Now that we’ve discovered ways to be still and feel the energy within us and to power breathe, Roderick introduces another technique: proper sitting. Presumably based in Eastern techniques, the focal points in a good ’sit’ include:
- Elongated spine. No slouching!
- Straight, level head. Not tilted forward or back.
- Teeth together lightly, comfortably.
- Tip of tongue pressed lightly to the mouth roof behind front teeth. This will help avoid excess saliva buildup and frequent swallowing.
- Shoulders are down and relaxed
- Arms are relaxed with the wrists resting on the lap
- Hands rest one on top of the other, palms up, thumbs touching slightly.
Roderick mentions that you can assume this position (oooh, kinky!) in a chair, bending your knees comfortably and placing your feet flat on the floor. He also recommends allowing your back to rest on the chair backrest, but notes to keep the spine aligned and straight. Roderick goes in to further detail in describing a ‘zafu,’ which sounds something like a small version of the college beanbag chair. According to Roderick, you “sit of the front third of the cushion, so that the pelvis tilts slightly forward. Both knees should touch the ground and the legs should be arranged in a loose “Indian style,” so that one leg is folded in fron tof the other. Finally, there should be equal weight distribution on your rear end and both knees, so that there is a tripod effect.”
Honestly, the zafu sounds really promising to me. My legs fall asleep if I just sit on the ground, but I find it hard to hold posture if I’m in a chair. But for now, chair it will be, particularly as I do the following exercise.
Practice: Wall Gazing
To begin, sit on either your cushion or chair while facing a blank wall. Sit so that you are at least two feet from the wall’s surface. Assume your usual sitting posture. Look downward at about a 45-degree angle. Soften your focus until the wall feels insubstantial, almost as though it has lost its solidity.
Allow your attention to settle on your breathing. Try not to breath deeply or erratically–simply breathe as you normally do. Begin to count each exhalation, from one up to ten. If you notice that your attention drifts from the counting and you become caught up in memories, future planning, emotions, or situations outside of your direct experience, start counting over. Practice this meditation technique today and for the next several days until you feel as though your mind is settled on simply counting.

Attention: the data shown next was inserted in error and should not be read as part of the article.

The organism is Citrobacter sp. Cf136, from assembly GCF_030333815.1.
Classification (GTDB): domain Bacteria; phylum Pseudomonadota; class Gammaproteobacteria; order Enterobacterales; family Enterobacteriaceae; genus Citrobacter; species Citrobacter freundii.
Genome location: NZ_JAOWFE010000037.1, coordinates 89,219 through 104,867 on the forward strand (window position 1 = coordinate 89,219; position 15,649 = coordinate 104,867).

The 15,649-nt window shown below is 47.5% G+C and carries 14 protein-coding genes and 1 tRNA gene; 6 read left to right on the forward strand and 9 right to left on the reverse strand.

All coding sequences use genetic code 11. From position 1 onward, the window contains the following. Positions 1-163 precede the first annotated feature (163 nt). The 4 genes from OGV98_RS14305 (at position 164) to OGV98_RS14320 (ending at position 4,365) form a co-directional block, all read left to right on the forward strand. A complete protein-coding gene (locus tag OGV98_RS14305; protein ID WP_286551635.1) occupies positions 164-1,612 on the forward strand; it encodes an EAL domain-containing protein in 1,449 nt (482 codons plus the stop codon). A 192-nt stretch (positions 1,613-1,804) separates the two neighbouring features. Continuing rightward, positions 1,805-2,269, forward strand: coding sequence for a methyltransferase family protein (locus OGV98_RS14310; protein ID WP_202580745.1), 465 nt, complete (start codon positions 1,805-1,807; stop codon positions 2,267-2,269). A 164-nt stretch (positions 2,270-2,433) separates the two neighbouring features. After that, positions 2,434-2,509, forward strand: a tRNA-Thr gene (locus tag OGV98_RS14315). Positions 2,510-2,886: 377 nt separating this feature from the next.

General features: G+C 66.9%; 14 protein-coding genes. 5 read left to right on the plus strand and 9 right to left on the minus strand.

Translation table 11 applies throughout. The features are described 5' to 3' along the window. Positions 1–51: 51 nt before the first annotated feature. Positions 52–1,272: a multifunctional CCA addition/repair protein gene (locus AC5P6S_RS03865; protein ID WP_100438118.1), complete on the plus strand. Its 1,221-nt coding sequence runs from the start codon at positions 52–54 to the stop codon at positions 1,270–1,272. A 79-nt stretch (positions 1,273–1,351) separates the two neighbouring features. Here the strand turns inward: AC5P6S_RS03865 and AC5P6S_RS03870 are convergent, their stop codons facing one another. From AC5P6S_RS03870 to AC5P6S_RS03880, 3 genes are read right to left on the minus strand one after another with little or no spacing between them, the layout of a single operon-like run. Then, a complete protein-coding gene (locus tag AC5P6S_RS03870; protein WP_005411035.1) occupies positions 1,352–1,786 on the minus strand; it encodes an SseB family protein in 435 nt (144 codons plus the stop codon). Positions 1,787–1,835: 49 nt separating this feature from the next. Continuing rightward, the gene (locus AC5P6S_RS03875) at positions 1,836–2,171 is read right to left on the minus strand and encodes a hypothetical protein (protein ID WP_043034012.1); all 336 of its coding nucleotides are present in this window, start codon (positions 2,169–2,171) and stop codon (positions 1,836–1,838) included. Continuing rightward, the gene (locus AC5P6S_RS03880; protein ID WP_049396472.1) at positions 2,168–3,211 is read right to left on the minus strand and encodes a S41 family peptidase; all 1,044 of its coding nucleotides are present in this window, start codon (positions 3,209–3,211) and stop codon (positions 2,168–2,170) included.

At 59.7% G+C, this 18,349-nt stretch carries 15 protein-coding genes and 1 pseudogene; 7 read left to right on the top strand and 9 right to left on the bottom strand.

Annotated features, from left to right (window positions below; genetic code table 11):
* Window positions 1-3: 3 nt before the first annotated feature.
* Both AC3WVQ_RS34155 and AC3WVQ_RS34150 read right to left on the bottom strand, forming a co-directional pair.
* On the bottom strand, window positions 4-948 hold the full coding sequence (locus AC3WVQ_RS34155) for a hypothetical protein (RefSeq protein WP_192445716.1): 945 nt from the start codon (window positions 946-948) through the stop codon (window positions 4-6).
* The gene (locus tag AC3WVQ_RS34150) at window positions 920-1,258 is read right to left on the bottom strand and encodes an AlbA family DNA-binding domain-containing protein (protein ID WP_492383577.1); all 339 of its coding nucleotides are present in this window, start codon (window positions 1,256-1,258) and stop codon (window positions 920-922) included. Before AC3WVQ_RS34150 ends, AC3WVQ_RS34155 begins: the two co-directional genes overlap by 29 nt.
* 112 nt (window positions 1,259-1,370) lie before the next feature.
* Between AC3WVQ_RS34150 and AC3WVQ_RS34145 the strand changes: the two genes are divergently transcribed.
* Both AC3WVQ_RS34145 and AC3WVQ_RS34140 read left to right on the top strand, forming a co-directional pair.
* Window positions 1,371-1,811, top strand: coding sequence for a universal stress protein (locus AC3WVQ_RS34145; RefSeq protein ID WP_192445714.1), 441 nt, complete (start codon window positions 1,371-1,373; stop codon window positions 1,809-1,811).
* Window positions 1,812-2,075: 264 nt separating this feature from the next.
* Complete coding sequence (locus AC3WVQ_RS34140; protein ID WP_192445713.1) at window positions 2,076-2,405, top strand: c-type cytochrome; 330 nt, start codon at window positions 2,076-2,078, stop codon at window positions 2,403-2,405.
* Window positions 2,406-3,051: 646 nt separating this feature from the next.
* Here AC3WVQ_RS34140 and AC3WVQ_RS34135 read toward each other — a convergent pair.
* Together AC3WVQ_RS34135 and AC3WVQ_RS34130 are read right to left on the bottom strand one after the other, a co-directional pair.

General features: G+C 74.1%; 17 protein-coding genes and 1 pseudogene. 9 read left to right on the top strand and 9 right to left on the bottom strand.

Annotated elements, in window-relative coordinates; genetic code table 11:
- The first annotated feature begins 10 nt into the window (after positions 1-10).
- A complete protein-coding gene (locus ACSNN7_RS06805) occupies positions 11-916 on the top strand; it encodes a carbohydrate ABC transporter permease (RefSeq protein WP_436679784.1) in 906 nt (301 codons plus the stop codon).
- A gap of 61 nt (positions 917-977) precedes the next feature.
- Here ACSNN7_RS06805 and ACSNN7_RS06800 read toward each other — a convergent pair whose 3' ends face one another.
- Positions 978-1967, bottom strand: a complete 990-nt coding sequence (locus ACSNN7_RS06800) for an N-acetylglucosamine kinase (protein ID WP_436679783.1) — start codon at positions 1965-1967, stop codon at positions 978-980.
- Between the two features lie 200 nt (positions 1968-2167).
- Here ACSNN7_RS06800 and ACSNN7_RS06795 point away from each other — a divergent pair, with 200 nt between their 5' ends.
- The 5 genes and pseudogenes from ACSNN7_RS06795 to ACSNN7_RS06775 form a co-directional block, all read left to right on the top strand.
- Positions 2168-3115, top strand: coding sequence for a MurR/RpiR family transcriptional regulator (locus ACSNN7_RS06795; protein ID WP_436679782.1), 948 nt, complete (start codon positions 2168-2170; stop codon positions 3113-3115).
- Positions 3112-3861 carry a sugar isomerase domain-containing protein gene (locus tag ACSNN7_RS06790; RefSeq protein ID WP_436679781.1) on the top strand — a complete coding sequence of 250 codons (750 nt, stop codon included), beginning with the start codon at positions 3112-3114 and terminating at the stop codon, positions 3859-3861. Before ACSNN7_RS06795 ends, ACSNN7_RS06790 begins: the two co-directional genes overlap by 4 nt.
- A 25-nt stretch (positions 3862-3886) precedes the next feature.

Okay, so I tried to do this at work–which isn’t exactly the best place to try meditating as there is always one part of me–no matter how involved I get in another activity–which is always on the alert waiting for the phone to ring.
That being said, I’m not sure I would have done much better had I not been at work. The whole ’softening focus’ was an issue. My eyes don’t focus evenly even when I’m trying, and intentionally softening focus was a disaster. I kept getting distracted by the unevenness. Then as I tried to count from one to ten, my attention drifted into future planning. That is, a future involving a candle instead of a wall.
Me: Hm. I bet this might work a bit better if I was gazing into a light. Oooh, a candle might work!  Oh, that would be really lovely. But I hate old pillar candles. They just look bad if you don’t keep them lit.  I’m sure I could use a tea light. I could even put it in a jar with sand like I saw at Target  Wait, I’m not supposed to be thinking. Damnit.   That candle would be lovely…
My inner self is a consumer whore.
I think I need some more practice.
Day 11: Meditational Walking
14 June 2007
If I had that much trouble with the whole “stop thinking” bit with just sitting, I’m not entirely certain adding more variables to the mix is going to help anything. However, I like the idea behind this concept.
Roderick says that “in walking meditation, you aim your practice toward a specific end, such as raising magical energy to achieve some specific goal.” Raising energy? Doesn’t that sound a bit like a ritual? Oh yes indeed–and Roderick says that walking mediation can be used in a ritual context, though the whole rigmarole isn’t necessary. So what is the goal in a non-ritual setting? Roderick says that “you might focus on the sensations of your body, such as the feelings you experience as your weight shifts from one leg to another. You might focus on counting your steps, counting in rounds from one to 10.”